How To Screw Yourself Out of Retirement

I must have gone through 10 revisions of this post! As I learned more, and as I started to understand what was going on, I realized that many people will not be able to retire the way they want, even if they saved for a long time. The difference between good debt and bad debt and investments outside of RRSP’s and Savings Bonds were never very popular with previous generations which is unfortunate. Here are some examples of how using the play it safe approach to investments will not work.

Inspired by John’s Post on Making Money With Your Mortgage, I thought it would be interesting on how this would work, if at all for someone who wants to play it safe.

To recap, Home Equity lines of credit allow you to borrow up to 75% of your equity, or if you already own the home, about 90% of the value. For most risk adverse people, paying off debt is one of the top things on the list, so assuming you’re doing that, you can have access to quite a lot of funds by borrowing against your house. So say you scrimped, saved, and threw everything into an unrewarding mortgage, and the bank says that based on what you paid in, you have access to $100,000 for your equity line at prime rate.

Most banks like ING Direct and even Presidents Choice Financial are doing accounts that give you at least 4% interest. A bit more if you lock into a GIC, but let’s stick with 4% to keep it simple and assume we locked into a GIC at 4% flat. Currently, prime rate is 6%, so we’ll use that in our example. We take the full $100,000, and invest it into a GIC for 25 years, and we pay the $100,000 equity loan off as if it was a mortgage, so our payments would be $639.81 a month.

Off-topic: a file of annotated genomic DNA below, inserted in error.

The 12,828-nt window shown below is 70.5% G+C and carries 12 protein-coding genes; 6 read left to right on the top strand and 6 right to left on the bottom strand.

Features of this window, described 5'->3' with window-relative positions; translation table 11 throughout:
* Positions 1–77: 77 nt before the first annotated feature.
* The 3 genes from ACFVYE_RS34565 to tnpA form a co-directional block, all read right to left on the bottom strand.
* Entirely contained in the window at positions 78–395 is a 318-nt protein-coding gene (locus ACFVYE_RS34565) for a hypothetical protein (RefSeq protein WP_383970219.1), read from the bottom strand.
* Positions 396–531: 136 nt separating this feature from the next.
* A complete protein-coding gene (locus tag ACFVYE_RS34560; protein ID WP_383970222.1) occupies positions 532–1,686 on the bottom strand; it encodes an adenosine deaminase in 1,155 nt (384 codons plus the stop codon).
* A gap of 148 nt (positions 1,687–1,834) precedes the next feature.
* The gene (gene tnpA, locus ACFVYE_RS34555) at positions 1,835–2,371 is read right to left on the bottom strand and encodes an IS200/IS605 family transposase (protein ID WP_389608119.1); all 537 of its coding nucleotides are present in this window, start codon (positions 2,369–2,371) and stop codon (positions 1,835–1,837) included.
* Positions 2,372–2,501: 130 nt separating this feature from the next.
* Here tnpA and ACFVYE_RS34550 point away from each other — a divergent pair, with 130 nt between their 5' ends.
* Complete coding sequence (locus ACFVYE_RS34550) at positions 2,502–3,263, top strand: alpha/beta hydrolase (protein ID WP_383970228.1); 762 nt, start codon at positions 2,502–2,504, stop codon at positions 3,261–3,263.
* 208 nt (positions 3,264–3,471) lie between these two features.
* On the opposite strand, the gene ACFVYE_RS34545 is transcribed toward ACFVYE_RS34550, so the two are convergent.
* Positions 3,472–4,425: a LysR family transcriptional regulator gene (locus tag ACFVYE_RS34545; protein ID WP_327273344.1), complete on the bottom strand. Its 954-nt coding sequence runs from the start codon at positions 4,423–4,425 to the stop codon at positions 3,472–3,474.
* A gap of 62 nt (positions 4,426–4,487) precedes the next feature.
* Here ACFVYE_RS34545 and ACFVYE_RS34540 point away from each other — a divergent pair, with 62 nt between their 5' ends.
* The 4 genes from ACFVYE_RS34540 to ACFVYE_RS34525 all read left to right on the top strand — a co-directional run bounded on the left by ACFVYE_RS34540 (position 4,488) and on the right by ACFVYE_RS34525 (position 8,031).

At the end of 25 years, our GIC, compounded monthly, in a perfect world, would turn our $100,000 into $271,376.52 and we celebrate on our world cruise! Well actually, you’re not going very far. Unfortunately, that 4% is subject to tax, EVERY year. So you have to pay your taxes on the gains. If you are in the 40% tax bracket, you pay 40% on the interest at the end of the year. That means that every year, as long as your tax bracket remains the same, you are actually making 2.4% interest per year (4% interest – 40% tax). This slows our rate of compounding to the point where that 6% interest, even if you get to write off the amount against your personal taxes, still won’t bring you out of the 40% bracket, and is exceeding your rate of return. There is no way to pull off using the equity in your mortgage to make money while playing it safe. So instead of $271,376.52, you’ve made $182,102.73 and your cost of borrowing was $91,909. Ouch!

In this case, you can beat that by taking that $639.81 a month payment and put it into a RRSP GIC fund, and you would end up at $332,634 dollars at the end of 25 years, with an income write off of around $7000 a year. Unfortunately, at 4% interest, you aren’t going to be able to beat inflation at 3% per year. Screwed again!

Government Savings Bonds? Forget it! They offer an even lower rate of return, and worse yet, they are still Taxable at your tax bracket!

If you want to be less risky, and retire comfortably, not going to happen folks! Sorry! 🙁